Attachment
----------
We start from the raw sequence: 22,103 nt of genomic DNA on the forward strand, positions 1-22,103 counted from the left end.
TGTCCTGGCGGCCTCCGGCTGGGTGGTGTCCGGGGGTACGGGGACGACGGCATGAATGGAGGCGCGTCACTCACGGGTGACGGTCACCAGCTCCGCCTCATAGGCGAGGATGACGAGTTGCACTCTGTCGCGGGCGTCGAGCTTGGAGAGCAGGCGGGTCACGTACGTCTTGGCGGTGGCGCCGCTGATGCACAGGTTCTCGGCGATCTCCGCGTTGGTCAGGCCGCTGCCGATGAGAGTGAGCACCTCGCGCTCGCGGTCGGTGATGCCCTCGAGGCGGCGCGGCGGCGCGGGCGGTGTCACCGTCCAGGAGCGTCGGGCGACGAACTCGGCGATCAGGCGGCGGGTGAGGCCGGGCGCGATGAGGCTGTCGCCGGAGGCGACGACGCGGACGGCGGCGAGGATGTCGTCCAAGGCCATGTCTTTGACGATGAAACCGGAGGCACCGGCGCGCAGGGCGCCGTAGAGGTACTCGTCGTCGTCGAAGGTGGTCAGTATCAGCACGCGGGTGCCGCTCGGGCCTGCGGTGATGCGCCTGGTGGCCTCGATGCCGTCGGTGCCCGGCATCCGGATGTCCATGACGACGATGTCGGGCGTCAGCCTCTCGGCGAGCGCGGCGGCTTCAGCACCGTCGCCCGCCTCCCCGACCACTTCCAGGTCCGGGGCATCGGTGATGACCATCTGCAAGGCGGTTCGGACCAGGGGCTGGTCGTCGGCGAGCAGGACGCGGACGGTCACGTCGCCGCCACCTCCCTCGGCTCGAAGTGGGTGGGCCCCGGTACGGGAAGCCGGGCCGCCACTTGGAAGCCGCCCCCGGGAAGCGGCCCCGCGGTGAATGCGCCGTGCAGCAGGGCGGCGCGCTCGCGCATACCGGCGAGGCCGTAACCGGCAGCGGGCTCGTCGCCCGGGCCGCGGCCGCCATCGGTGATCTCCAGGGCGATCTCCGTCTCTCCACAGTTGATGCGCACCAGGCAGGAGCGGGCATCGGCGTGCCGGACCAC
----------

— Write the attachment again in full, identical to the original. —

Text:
We start from the raw sequence: 22,103 nt of genomic DNA on the forward strand, positions 1-22,103 counted from the left end.
TGTCCTGGCGGCCTCCGGCTGGGTGGTGTCCGGGGGTACGGGGACGACGGCATGAATGGAGGCGCGTCACTCACGGGTGACGGTCACCAGCTCCGCCTCATAGGCGAGGATGACGAGTTGCACTCTGTCGCGGGCGTCGAGCTTGGAGAGCAGGCGGGTCACGTACGTCTTGGCGGTGGCGCCGCTGATGCACAGGTTCTCGGCGATCTCCGCGTTGGTCAGGCCGCTGCCGATGAGAGTGAGCACCTCGCGCTCGCGGTCGGTGATGCCCTCGAGGCGGCGCGGCGGCGCGGGCGGTGTCACCGTCCAGGAGCGTCGGGCGACGAACTCGGCGATCAGGCGGCGGGTGAGGCCGGGCGCGATGAGGCTGTCGCCGGAGGCGACGACGCGGACGGCGGCGAGGATGTCGTCCAAGGCCATGTCTTTGACGATGAAACCGGAGGCACCGGCGCGCAGGGCGCCGTAGAGGTACTCGTCGTCGTCGAAGGTGGTCAGTATCAGCACGCGGGTGCCGCTCGGGCCTGCGGTGATGCGCCTGGTGGCCTCGATGCCGTCGGTGCCCGGCATCCGGATGTCCATGACGACGATGTCGGGCGTCAGCCTCTCGGCGAGCGCGGCGGCTTCAGCACCGTCGCCCGCCTCCCCGACCACTTCCAGGTCCGGGGCATCGGTGATGACCATCTGCAAGGCGGTTCGGACCAGGGGCTGGTCGTCGGCGAGCAGGACGCGGACGGTCACGTCGCCGCCACCTCCCTCGGCTCGAAGTGGGTGGGCCCCGGTACGGGAAGCCGGGCCGCCACTTGGAAGCCGCCCCCGGGAAGCGGCCCCGCGGTGAATGCGCCGTGCAGCAGGGCGGCGCGCTCGCGCATACCGGCGAGGCCGTAACCGGCAGCGGGCTCGTCGCCCGGGCCGCGGCCGCCATCGGTGATCTCCAGGGCGATCTCCGTCTCTCCACAGTTGATGCGCACCAGGCAGGAGCGGGCATCGGCGTGCCGGACCAC